It is a tribute to the tenacity of art-historical thought, if not to its receptivity, that the adjective photographic is still used to describe a style of pictorial indication that was perfected by Jan van Eyck four centuries before Daguerre. The fact of the matter is that photography has managed only infrequently and with difficulty (most often in the studio) to approximate the airless and precisely measured cataloguing of discrete facts that was so handsomely achieved by the painters of the fifteenth century. It is true that for a century most photographers actually did their best to match the neat and conceptual descriptiveness of traditional paintings; and they were regularly frustrated by the fact that their pictures so seldom looked quite as they should --- meaning quite as they would have if rendered according to the pictorial conventions of the Renaissance.
Judged by these rules, the photographs almost always seemed flawed: The sky was too bright, or the shadows too black; the foliage was not clean-edged and distinct, but burned out by flare and blurred by the wind; even mountains and stone monuments turned to putty if seen against a bright sky; often it was impossible to get the whole picture sharp; perhaps worst of all, the several elements of the picture were scarcely ever in proper hierarchical proportion to one another.
Toward the end of the century, with the rise of the casual snapshooter, the gap between most photographs and accepted pictorial standards widened radically. Most of the countless millions of little pictures that were made with George Eastman's new Kodak were so sketchy and obscure that only with the help of the legend on the back could one distinguish confidently between Aunt Margaret and the native guide. They were, however, pure and unadulterated photographs, and sometimes they hinted at the existence of visual truths that had escaped all other systems of detection.
It was many years before sophisticated photographers began to pursue with intention the clues that the casual amateur had provided by accident. When the attempt was finally made, it meant the beginning of a new adventure for photography. Characteristics of the medium that had formerly been only problems to avoid were now potential plastic controls, adding a new richness to the ways in which a photographer could describe the look and the feel of experience.
from "Looking at Photographs" by John Szarkowski
For two years in the 1960s, Bruce Davidson photographed one block in East Harlem. He went back day after day, standing on sidewalks, knocking on doors, asking permission to photograph a face, a child, a room, a family. Through his skill, his extraordinary vision, and his deep respect for his subjects, Davidson's portrait of the people of East 100th Street is a powerful statement of the dignity and humanity that is in all people.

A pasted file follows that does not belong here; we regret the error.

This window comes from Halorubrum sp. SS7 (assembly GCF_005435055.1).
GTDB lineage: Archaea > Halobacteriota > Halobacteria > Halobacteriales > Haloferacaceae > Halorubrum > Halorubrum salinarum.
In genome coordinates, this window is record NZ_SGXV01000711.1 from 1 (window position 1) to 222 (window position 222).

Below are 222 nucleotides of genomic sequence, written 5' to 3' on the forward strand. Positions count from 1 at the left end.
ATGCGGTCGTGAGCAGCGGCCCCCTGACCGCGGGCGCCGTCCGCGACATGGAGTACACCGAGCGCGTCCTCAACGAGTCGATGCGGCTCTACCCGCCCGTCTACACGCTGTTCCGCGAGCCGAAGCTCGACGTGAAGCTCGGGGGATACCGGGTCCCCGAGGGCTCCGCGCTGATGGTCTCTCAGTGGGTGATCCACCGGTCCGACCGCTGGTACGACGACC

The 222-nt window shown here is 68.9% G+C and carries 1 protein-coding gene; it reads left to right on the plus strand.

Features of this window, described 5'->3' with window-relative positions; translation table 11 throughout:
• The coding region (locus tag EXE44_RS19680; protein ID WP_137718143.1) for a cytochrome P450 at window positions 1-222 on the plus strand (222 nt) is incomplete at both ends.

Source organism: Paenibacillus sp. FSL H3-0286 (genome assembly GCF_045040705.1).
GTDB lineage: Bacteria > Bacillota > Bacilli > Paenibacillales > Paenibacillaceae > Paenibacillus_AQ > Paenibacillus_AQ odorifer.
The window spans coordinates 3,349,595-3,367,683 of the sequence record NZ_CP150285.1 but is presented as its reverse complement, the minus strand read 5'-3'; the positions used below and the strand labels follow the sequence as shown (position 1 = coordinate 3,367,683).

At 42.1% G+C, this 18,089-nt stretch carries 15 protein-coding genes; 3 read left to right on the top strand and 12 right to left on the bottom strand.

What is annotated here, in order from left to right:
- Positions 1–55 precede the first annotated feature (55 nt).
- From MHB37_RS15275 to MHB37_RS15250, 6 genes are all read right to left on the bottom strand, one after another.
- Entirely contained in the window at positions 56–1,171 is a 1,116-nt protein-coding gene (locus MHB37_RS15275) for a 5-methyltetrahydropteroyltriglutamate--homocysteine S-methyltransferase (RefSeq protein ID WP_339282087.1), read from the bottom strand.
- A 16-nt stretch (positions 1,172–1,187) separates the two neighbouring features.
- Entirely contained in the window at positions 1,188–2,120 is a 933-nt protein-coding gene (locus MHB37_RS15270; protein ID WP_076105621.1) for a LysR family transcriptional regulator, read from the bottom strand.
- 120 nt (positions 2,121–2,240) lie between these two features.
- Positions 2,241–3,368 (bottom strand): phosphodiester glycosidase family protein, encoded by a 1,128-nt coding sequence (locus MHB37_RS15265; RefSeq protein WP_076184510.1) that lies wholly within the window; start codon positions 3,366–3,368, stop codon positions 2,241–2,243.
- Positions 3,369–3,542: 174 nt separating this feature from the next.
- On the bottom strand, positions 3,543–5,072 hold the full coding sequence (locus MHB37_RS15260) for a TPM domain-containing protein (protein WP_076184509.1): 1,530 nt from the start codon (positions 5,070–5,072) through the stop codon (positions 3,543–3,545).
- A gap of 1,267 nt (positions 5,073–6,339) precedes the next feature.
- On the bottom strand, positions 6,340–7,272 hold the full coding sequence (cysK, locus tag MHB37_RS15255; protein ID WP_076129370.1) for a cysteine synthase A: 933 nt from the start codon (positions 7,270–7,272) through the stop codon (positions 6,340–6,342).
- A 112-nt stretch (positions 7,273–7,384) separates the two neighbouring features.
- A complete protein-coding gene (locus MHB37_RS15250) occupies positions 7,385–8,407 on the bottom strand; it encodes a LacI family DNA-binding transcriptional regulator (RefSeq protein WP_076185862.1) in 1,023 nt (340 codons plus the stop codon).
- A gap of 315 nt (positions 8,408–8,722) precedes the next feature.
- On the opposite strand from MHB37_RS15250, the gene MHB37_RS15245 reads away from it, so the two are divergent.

In 1959 Davidson read about the teenage gangs of New York City. Connecting with a social worker to make initial contact with a gang called the Jokers, Davidson became a daily observer and photographer of this alienated youth culture.
Bruce Davidson's groundbreaking Subway, first published by Aperture in 1986, has garnered critical acclaim both as a documentation of a unique moment in the cultural fabric of New York City and for its phenomenal use of extremes of color and shadow set against flash-lit skin. In this third edition of what is now a classic of photographic literature, a sequence of 118 (including 25 previously unpublished) images transport the viewer through a landscape at times menacing, and at other times lyrical and soulful.
One of the world's most influential photographers, Bruce Davidson takes readers inside three midcentury big tops in images that are poetic, realistic and profound. He reveals not only the swiftly vanishing cultural phenomenon of the circus, but what might be called the eternal human circus.
Bruce Davidson, intrepid explorer of the urban terrain, has taken on a project of extraordinary visual and metaphorical scope. His approach to Central Park's wildlife --- human and otherwise --- varies as much in format as it does in emotional quality; Davidson discovers a multiplicity of mysteries, eccentricities, and characters, a microcosm of the remarkable city of which Central Park is the heart.
- Most of my pictures are compassionate, gentle and personal. They tend to let the viewer see for himself. They tend not to preach. And they tend not to pose as art.